The Netherlands will ban the sale and cultivation of hallucinogenic mushrooms from next week, the latest target of a country seeking to shed its "anything goes" image.
The Dutch government proposed the ban in April and cited the dangerous effects of magic mushrooms after a French teenager consumed them and died jumping from a bridge in 2007.
A court in The Hague rejected a challenge to the ban yesterday. From 1 December the production or sale of fresh magic mushrooms will be punishable by up to four years in jail. The Dutch justice ministry said it was targeting growers and shops selling the fungi.
Psilocybin found in mushrooms can cause vomiting, muscle weakness and drowsiness, as well as hallucinations, panic and psychosis, the US National Drug Intelligence Centre says.
Proponents of magic mushrooms say their use brings spiritual awareness, personal insight and meditation.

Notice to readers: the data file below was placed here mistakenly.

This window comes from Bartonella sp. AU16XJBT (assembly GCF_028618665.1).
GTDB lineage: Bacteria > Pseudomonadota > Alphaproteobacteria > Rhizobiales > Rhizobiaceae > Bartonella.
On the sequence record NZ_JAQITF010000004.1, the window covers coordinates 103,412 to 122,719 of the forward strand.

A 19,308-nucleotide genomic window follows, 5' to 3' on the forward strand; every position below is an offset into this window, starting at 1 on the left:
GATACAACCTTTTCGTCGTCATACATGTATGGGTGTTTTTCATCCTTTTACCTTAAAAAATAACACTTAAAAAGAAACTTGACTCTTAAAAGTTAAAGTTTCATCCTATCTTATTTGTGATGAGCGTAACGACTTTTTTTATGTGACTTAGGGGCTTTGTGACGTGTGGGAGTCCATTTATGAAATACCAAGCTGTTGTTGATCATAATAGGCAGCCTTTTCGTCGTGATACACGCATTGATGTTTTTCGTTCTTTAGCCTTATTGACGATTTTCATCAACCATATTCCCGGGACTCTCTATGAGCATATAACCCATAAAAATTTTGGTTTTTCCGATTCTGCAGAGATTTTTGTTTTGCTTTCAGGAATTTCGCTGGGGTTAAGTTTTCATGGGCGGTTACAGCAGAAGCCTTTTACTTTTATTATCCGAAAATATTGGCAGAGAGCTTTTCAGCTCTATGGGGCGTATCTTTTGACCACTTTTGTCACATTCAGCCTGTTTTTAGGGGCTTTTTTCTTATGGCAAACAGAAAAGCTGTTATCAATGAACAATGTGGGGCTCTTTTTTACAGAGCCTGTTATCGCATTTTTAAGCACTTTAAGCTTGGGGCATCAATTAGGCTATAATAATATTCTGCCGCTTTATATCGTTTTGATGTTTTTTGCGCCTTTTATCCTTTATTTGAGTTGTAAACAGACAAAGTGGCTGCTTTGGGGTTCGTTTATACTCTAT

Selling dried magic mushrooms is already illegal and the new ban will now apply to fresh mushrooms as well, which have been previously sold in "smart shops" for about €15 (£12).
David Henriks, from Tatanka shop, said the ban would put users at greater risk. "People will just go picking in the forest, and that can be dangerous. Or they will go to street dealers and get mixed up with hard drugs," he said.
Amsterdam emergency services responded to 128 mushroom-related incidents in 2006 – most of the casualties were British youngsters. reutersReuse content